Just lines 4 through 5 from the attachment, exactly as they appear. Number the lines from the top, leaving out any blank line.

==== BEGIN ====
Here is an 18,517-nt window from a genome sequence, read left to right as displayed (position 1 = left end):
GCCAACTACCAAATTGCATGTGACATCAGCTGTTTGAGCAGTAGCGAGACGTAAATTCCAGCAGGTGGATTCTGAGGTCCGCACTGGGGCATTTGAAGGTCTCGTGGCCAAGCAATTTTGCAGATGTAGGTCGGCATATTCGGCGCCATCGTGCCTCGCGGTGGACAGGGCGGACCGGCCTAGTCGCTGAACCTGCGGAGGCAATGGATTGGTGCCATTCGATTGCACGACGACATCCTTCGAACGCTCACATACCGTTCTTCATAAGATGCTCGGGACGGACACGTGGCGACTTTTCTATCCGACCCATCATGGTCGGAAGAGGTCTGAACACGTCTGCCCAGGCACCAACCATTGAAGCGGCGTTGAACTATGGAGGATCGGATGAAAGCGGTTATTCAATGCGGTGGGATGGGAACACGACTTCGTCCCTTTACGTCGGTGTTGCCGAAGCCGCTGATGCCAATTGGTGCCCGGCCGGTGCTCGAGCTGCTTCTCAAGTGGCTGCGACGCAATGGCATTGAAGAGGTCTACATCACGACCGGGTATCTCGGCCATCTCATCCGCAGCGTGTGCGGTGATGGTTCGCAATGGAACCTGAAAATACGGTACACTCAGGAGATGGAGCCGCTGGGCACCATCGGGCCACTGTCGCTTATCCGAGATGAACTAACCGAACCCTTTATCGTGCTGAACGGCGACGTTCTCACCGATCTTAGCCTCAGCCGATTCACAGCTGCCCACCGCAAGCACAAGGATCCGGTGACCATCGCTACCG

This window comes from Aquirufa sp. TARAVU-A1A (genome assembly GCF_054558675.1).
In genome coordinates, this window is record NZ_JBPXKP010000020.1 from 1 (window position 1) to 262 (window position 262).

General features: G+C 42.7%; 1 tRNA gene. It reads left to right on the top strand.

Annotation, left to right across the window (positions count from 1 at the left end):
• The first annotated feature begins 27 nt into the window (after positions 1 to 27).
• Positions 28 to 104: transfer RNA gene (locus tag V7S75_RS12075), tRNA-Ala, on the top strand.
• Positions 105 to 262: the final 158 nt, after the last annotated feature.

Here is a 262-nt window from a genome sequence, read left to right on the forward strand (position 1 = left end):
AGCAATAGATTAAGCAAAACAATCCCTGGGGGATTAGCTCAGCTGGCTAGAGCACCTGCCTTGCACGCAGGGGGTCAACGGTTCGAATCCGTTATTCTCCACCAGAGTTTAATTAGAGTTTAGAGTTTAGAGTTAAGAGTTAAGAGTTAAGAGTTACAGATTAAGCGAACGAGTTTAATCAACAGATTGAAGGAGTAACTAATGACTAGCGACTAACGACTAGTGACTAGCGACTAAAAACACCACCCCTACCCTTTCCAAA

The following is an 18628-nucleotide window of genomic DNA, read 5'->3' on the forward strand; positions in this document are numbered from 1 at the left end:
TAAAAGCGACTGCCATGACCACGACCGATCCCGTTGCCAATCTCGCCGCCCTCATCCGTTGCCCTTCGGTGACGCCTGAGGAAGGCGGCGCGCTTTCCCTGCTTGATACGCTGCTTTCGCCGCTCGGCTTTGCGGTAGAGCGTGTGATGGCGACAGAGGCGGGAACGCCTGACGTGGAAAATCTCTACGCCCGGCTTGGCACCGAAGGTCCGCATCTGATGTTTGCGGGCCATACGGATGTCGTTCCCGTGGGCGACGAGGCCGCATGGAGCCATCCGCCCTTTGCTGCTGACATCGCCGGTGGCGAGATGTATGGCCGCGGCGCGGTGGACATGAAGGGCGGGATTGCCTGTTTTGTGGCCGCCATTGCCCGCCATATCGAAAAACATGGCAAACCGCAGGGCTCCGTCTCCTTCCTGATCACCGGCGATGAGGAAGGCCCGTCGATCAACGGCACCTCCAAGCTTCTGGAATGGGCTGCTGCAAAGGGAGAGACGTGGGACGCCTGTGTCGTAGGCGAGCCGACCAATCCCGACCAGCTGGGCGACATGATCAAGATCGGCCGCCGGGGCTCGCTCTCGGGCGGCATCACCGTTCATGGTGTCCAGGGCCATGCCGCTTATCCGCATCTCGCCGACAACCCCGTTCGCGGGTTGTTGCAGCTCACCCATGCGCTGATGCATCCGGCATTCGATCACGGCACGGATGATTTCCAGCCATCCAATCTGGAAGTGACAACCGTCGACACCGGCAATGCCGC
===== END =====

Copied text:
In genome coordinates, this window is record NZ_JBPXKP010000020.1 from 1 (window position 1) to 262 (window position 262).

General features: G+C 42.7%; 1 tRNA gene. It reads left to right on the top strand.